DISTRIBUTING THE RESPONSIBILITY
While these visions and prophecies may be new as to the particular occasions for them, yet they are in substance the same as the preceding.
“THE PRINCE IN JERUSALEM” (Ezekiel 12:1-16)
In chapter 10 we had a vision of the judgment upon the city of Jerusalem, in chapter 11, upon the princes, and in this upon the king himself (v. 10). The explanation of the action commanded the prophet in Ezekiel 12:1-7 is given in Ezekiel 12:8-16. It is thought that this was performed by him in vision only and not outwardly, but if so, its effect could hardly have been intended for those he was instructing but only for himself, which we doubt (Ezekiel 12:9). The whole thing typifies Zedekiah’s flight by night. (Compare Jeremiah 39:4.) He went out furtively as digging through a wall, and covered his face so as not to be recognized.
THE NEARNESS OF THE EVENT (Ezekiel 12:17-28)
The infidels scoffingly said that because the threatened judgment was long in coming, it would never come (Ezekiel 12:22), but they are to be taught otherwise (Ezekiel 12:23-25). As a matter of fact it was very near (Ezekiel 12:26-28).
THE LYING PROPHETS (Ezekiel 13:1-23)
The city, the princes, the king have each been singled out for judgment, and now come the prophets. Note where they obtained their false messages (Ezekiel 13:2), and the ill effect of them on the people (Ezekiel 13:6). Note the judgments to fall on them (Ezekiel 13:9), which probably means that their names would be erased from the registers like those who had died for their crimes (Jeremiah 17:13; Revelation 3:5; Luke 10:20). Moreover, they never would return from captivity. As teachers they were like men building up a wall with untempered mortar and their work would come to naught (Ezekiel 13:10-16). There were false prophetesses as well as prophets (Ezekiel 13:17-23). They “sew pillows to all armholes” might be rendered “to elbows and wrists,” and the reference is thought to be the cushions which the prophetesses made to lean upon as typifying the tranquility they foretold to them who consulted them. “Kerchiefs on the head of every stature” might be rendered on “mean of every age,” though its significance is doubtful. The prophetesses engaged in their wicked work for the paltry fees (Ezekiel 13:19).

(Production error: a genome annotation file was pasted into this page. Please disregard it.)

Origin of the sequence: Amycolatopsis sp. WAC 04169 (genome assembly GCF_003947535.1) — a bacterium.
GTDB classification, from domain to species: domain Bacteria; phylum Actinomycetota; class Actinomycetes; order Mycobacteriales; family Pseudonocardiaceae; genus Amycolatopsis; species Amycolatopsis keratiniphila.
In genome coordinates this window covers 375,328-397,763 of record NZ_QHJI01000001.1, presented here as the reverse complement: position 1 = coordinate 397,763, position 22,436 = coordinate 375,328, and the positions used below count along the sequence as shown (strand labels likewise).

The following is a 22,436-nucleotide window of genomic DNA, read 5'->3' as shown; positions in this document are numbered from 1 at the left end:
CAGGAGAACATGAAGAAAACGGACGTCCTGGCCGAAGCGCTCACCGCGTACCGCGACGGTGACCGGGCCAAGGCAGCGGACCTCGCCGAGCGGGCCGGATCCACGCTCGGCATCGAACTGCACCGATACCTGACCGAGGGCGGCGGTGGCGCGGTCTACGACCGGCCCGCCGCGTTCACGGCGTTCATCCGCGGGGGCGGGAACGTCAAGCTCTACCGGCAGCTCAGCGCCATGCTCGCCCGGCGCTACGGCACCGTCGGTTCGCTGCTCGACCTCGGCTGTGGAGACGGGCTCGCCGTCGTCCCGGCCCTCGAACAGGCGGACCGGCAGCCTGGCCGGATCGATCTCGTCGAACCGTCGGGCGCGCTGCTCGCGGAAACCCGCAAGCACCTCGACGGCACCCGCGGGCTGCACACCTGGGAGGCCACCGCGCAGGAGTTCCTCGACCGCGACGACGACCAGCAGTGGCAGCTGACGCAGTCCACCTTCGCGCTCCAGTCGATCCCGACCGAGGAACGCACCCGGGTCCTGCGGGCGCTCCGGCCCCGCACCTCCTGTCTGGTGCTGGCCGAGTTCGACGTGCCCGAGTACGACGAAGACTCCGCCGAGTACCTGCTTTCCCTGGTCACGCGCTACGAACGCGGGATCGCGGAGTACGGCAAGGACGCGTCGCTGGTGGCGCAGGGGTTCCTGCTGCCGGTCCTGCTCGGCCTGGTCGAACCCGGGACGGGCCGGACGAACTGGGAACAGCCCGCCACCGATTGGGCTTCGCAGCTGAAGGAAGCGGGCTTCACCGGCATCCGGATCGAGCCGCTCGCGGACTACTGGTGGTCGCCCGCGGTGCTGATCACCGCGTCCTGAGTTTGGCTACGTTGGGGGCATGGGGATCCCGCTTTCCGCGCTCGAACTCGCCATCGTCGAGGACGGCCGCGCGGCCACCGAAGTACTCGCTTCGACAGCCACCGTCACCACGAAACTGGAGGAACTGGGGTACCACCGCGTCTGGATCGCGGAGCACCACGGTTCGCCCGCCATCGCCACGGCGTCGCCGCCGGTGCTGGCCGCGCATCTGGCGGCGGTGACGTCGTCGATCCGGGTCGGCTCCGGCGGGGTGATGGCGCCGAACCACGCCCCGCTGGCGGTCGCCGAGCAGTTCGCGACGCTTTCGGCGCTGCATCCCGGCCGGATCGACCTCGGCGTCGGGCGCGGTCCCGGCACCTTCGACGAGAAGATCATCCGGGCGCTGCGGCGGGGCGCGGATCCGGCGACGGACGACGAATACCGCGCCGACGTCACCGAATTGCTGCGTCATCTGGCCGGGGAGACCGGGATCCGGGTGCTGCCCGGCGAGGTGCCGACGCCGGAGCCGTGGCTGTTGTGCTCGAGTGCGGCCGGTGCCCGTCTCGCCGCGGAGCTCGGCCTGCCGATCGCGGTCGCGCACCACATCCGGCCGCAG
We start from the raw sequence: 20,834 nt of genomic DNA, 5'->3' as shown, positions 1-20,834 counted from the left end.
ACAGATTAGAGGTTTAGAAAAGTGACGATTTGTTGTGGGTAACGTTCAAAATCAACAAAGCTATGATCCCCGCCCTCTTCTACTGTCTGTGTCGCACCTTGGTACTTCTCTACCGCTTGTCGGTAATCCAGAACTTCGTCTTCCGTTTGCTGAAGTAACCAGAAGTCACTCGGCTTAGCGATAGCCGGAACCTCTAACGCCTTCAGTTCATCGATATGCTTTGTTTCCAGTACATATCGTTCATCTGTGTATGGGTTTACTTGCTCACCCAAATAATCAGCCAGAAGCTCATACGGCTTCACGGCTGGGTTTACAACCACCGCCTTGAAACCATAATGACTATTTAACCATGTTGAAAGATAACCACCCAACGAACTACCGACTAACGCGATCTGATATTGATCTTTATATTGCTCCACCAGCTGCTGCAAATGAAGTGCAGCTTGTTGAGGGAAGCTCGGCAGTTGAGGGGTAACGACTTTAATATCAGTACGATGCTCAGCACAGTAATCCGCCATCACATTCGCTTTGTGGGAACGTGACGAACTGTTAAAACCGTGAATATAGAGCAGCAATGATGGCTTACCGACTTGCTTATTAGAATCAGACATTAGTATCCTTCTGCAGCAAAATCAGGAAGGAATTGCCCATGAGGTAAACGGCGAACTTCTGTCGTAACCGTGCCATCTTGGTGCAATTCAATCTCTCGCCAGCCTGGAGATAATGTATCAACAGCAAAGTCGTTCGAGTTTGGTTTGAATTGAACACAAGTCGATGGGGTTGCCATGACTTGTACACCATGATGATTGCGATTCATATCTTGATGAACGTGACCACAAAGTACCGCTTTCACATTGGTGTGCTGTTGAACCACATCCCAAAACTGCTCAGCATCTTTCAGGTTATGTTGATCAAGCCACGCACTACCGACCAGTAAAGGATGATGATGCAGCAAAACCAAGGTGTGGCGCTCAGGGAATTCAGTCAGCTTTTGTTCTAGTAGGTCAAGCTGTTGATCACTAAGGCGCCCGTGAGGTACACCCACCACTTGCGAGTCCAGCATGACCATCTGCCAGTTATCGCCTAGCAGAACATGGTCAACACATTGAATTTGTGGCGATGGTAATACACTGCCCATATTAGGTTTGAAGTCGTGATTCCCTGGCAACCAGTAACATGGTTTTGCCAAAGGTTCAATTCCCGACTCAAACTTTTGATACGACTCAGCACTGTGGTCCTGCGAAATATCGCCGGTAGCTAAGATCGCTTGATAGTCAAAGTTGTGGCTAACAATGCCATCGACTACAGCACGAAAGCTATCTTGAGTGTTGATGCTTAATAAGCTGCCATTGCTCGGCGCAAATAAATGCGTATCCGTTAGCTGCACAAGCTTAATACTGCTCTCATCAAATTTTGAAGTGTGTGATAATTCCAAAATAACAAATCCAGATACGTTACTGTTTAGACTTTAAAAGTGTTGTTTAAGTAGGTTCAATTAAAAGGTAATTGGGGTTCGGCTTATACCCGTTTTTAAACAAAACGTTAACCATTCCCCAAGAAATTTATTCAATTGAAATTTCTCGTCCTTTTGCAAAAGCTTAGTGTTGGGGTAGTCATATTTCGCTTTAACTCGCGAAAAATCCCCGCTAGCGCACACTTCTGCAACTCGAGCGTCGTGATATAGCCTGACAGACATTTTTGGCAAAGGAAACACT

THE HYPOCRITICAL PEOPLE (Ezekiel 14:1-11)
The spirit in which some of the people sought the instruction of the prophet is shown in Ezekiel 14:1-5, and it is a judgment upon them that they shall listen to false prophets and be deceived. God will judicially darken the false prophets’ mind to that end, or He will permit Satan to do it. The evil teaching of these false prophets, in other words, will serve the purposes of His just judgment. (Compare 1 Kings 22:23; 2 Thessalonians 2:11-12.)
INTERCESSION USELESS (Ezekiel 14:12-23)
The inevitableness of the coming judgment on Jerusalem is shown in the discouragement of intercession on her behalf. Ezekiel had been pleading, but he might as well desist. Noah, Daniel and Job (Ezekiel 14:14) had prevailed with God on former occasions, but even their petitions would now be helpless. The reference to Daniel is interesting, for although his prophecies were mostly later than Ezekiel, yet his fame for piety and wisdom was already established, and the events recorded in the early chapters of his book had already occurred. But even he, though the Jews may have had their hopes turned towards his influence either in the court of Babylon or that of heaven, could not avert the approaching calamity.
THE BURNING VINE (Ezekiel 15)
The point of this vision seems to be that as the vine is worthless as wood so the people of Jerusalem have ceased to have any value in His eyes. They were once His vine, but now they shall pass from fire to fire until they come to naught.
1. How does this lesson illustrate its theme?
2. What leads to the belief that the prophets “removal” was acted outwardly?
3. What did it typify, and how?
4. What had become the proverb of the scoffers?
5. What judgment would fall on the false prophets?
6. Explain the figure of untempered mortar.
7. Can you quote 2 Thessalonians 2:11-12?
8. Who have divine testimony borne to them as men of power in prayer?
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Gray, James. "Commentary on Ezekiel 12". The James Gray's Concise Bible Commentary. https://www.studylight.org/
the Second Week after Epiphany